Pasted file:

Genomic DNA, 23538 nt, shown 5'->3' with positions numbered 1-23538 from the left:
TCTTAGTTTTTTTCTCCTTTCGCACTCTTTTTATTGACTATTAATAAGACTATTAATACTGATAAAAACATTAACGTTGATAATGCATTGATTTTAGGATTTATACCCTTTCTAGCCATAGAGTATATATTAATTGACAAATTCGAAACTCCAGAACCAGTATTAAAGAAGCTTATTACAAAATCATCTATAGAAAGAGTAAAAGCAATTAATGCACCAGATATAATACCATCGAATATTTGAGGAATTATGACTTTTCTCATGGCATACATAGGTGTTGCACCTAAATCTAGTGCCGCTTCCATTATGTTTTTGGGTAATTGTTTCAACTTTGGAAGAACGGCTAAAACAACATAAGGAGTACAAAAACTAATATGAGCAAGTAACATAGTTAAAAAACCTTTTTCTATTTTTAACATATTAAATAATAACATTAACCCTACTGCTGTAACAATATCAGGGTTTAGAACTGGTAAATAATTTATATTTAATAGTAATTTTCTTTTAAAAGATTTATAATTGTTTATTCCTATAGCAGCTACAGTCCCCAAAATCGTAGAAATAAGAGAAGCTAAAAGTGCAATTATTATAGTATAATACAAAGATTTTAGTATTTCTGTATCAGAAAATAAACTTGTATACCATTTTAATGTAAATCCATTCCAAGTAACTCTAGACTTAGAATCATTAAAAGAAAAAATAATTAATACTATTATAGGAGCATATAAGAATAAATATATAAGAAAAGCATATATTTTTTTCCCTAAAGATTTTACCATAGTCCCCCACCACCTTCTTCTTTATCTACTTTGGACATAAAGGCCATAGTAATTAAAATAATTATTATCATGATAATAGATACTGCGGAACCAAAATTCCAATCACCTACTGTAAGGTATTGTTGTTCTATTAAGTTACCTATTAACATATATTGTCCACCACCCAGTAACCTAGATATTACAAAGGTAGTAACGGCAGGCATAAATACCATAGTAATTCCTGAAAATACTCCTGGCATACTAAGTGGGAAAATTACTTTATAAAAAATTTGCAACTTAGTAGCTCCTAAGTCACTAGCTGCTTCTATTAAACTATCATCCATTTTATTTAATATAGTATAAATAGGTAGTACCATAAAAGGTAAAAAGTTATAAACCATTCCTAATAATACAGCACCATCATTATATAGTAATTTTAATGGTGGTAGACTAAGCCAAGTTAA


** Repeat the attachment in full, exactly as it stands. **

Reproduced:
Genomic DNA, 23538 nt, shown 5'->3' with positions numbered 1-23538 from the left:
TCTTAGTTTTTTTCTCCTTTCGCACTCTTTTTATTGACTATTAATAAGACTATTAATACTGATAAAAACATTAACGTTGATAATGCATTGATTTTAGGATTTATACCCTTTCTAGCCATAGAGTATATATTAATTGACAAATTCGAAACTCCAGAACCAGTATTAAAGAAGCTTATTACAAAATCATCTATAGAAAGAGTAAAAGCAATTAATGCACCAGATATAATACCATCGAATATTTGAGGAATTATGACTTTTCTCATGGCATACATAGGTGTTGCACCTAAATCTAGTGCCGCTTCCATTATGTTTTTGGGTAATTGTTTCAACTTTGGAAGAACGGCTAAAACAACATAAGGAGTACAAAAACTAATATGAGCAAGTAACATAGTTAAAAAACCTTTTTCTATTTTTAACATATTAAATAATAACATTAACCCTACTGCTGTAACAATATCAGGGTTTAGAACTGGTAAATAATTTATATTTAATAGTAATTTTCTTTTAAAAGATTTATAATTGTTTATTCCTATAGCAGCTACAGTCCCCAAAATCGTAGAAATAAGAGAAGCTAAAAGTGCAATTATTATAGTATAATACAAAGATTTTAGTATTTCTGTATCAGAAAATAAACTTGTATACCATTTTAATGTAAATCCATTCCAAGTAACTCTAGACTTAGAATCATTAAAAGAAAAAATAATTAATACTATTATAGGAGCATATAAGAATAAATATATAAGAAAAGCATATATTTTTTTCCCTAAAGATTTTACCATAGTCCCCCACCACCTTCTTCTTTATCTACTTTGGACATAAAGGCCATAGTAATTAAAATAATTATTATCATGATAATAGATACTGCGGAACCAAAATTCCAATCACCTACTGTAAGGTATTGTTGTTCTATTAAGTTACCTATTAACATATATTGTCCACCACCCAGTAACCTAGATATTACAAAGGTAGTAACGGCAGGCATAAATACCATAGTAATTCCTGAAAATACTCCTGGCATACTAAGTGGGAAAATTACTTTATAAAAAATTTGCAACTTAGTAGCTCCTAAGTCACTAGCTGCTTCTATTAAACTATCATCCATTTTATTTAATATAGTATAAATAGGTAGTACCATAAAAGGTAAAAAGTTATAAACCATTCCTAATAATACAGCACCATCATTATATAGTAATTTTAATGGTGGTAGACTAAGCCAAGTTAA